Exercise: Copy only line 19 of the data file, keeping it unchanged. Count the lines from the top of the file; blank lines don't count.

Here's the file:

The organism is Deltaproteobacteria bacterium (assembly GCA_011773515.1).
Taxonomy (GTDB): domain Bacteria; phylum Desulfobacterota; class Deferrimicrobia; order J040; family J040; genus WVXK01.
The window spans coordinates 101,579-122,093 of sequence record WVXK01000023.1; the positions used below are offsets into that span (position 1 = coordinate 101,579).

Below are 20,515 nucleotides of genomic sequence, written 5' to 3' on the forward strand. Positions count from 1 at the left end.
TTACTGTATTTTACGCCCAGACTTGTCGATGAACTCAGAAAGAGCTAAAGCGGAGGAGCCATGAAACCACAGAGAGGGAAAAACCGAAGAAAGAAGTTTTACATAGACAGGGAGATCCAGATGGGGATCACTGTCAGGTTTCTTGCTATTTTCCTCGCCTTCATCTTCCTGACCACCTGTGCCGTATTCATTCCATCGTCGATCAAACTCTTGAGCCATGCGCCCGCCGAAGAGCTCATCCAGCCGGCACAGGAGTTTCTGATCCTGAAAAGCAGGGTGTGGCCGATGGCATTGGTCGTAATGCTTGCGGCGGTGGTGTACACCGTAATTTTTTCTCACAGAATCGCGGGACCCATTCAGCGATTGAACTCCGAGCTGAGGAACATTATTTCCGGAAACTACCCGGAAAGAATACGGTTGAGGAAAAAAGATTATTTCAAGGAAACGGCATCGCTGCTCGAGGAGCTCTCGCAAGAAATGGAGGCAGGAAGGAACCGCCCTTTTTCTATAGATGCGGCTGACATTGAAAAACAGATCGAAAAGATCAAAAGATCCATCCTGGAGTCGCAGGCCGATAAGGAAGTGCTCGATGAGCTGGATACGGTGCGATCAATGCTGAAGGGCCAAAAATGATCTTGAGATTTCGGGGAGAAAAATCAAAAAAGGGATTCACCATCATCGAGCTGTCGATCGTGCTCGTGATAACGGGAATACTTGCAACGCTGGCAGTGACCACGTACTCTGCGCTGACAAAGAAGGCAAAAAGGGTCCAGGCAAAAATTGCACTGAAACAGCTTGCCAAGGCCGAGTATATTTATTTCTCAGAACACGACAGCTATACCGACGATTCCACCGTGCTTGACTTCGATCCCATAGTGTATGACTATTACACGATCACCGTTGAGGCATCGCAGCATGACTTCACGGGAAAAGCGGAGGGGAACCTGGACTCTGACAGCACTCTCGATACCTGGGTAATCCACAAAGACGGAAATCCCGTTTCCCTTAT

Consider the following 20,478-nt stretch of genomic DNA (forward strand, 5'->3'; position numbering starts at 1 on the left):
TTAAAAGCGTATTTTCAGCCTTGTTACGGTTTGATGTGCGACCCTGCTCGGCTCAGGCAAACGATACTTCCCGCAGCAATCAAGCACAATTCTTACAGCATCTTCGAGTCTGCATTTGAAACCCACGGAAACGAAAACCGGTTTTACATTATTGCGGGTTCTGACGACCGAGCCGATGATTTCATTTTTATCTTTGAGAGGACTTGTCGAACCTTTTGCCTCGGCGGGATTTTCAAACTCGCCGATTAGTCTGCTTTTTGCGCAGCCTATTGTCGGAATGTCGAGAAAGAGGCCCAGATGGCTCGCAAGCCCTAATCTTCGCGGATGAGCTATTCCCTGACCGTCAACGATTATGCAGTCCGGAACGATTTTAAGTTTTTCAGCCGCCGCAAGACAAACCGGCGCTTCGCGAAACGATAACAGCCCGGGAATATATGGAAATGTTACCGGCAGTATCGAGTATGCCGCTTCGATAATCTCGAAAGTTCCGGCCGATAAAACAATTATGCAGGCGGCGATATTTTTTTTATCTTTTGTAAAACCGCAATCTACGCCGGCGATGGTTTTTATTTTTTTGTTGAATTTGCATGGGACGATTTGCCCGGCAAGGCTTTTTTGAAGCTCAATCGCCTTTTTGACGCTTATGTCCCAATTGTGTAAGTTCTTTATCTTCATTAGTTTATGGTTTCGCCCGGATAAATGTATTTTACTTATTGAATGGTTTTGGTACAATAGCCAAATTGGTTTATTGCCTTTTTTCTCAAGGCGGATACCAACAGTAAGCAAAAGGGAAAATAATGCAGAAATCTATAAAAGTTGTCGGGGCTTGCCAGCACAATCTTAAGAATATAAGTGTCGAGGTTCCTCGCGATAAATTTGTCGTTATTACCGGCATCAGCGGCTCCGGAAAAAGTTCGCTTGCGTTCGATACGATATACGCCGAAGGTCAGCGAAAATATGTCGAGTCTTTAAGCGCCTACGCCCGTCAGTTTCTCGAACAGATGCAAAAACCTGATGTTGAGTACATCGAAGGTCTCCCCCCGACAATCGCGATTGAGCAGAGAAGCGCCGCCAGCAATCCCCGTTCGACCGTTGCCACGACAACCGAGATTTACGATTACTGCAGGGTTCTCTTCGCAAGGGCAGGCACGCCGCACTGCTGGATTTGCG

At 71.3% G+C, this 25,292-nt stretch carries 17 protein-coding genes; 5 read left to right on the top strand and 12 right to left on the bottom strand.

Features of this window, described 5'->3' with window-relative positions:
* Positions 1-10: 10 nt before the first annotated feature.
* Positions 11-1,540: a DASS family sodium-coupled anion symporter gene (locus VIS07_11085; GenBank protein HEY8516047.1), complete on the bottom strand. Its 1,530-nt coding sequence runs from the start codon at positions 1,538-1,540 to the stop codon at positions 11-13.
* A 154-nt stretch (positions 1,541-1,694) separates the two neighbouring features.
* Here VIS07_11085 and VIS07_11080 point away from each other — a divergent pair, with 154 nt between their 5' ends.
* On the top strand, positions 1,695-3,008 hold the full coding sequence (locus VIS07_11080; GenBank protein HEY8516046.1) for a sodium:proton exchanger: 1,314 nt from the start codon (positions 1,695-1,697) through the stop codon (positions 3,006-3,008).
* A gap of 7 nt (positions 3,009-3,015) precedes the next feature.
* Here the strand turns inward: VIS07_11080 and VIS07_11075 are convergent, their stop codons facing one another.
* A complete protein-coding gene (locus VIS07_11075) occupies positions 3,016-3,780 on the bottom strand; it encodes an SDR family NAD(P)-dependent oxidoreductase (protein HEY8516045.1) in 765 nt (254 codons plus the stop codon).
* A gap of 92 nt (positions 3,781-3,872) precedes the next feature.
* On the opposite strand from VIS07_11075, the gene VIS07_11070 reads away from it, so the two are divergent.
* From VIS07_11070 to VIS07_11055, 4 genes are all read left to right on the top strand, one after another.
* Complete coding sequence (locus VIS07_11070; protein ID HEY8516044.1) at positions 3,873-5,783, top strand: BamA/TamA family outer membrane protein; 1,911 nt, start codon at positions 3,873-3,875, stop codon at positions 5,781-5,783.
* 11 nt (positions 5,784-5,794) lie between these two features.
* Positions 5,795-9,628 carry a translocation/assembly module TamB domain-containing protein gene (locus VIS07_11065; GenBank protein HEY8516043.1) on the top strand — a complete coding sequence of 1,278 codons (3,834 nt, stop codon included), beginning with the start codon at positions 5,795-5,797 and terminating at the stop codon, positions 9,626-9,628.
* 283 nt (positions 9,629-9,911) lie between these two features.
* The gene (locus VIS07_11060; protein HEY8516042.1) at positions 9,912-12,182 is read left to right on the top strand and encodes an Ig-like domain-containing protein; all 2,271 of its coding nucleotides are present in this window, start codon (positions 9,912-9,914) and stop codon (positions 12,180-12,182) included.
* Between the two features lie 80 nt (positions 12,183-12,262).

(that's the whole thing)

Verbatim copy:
* On the opposite strand from VIS07_11075, the gene VIS07_11070 reads away from it, so the two are divergent.